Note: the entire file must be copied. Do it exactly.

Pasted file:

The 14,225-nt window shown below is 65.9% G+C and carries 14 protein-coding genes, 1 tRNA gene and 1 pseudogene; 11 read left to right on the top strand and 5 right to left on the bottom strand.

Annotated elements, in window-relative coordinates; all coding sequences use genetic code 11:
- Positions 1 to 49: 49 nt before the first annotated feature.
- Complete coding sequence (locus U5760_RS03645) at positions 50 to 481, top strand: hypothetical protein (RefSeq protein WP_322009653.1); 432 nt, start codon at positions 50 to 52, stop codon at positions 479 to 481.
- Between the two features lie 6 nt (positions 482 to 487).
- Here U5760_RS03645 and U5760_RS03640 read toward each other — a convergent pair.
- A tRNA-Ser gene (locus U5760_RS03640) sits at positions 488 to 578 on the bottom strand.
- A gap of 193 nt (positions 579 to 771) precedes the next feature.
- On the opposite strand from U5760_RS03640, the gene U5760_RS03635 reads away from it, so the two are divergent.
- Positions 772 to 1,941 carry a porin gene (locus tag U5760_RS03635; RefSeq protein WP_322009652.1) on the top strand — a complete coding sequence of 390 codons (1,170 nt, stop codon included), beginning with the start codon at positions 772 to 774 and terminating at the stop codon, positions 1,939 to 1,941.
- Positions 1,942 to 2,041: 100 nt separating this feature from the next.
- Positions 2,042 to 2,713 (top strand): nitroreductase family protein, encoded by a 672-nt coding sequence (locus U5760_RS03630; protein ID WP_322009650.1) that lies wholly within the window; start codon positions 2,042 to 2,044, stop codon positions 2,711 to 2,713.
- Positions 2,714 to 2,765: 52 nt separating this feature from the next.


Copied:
The 14,225-nt window shown below is 65.9% G+C and carries 14 protein-coding genes, 1 tRNA gene and 1 pseudogene; 11 read left to right on the top strand and 5 right to left on the bottom strand.

Annotated elements, in window-relative coordinates; all coding sequences use genetic code 11:
- Positions 1 to 49: 49 nt before the first annotated feature.
- Complete coding sequence (locus U5760_RS03645) at positions 50 to 481, top strand: hypothetical protein (RefSeq protein WP_322009653.1); 432 nt, start codon at positions 50 to 52, stop codon at positions 479 to 481.
- Between the two features lie 6 nt (positions 482 to 487).
- Here U5760_RS03645 and U5760_RS03640 read toward each other — a convergent pair.
- A tRNA-Ser gene (locus U5760_RS03640) sits at positions 488 to 578 on the bottom strand.
- A gap of 193 nt (positions 579 to 771) precedes the next feature.
- On the opposite strand from U5760_RS03640, the gene U5760_RS03635 reads away from it, so the two are divergent.
- Positions 772 to 1,941 carry a porin gene (locus tag U5760_RS03635; RefSeq protein WP_322009652.1) on the top strand — a complete coding sequence of 390 codons (1,170 nt, stop codon included), beginning with the start codon at positions 772 to 774 and terminating at the stop codon, positions 1,939 to 1,941.
- Positions 1,942 to 2,041: 100 nt separating this feature from the next.
- Positions 2,042 to 2,713 (top strand): nitroreductase family protein, encoded by a 672-nt coding sequence (locus U5760_RS03630; protein ID WP_322009650.1) that lies wholly within the window; start codon positions 2,042 to 2,044, stop codon positions 2,711 to 2,713.
- Positions 2,714 to 2,765: 52 nt separating this feature from the next.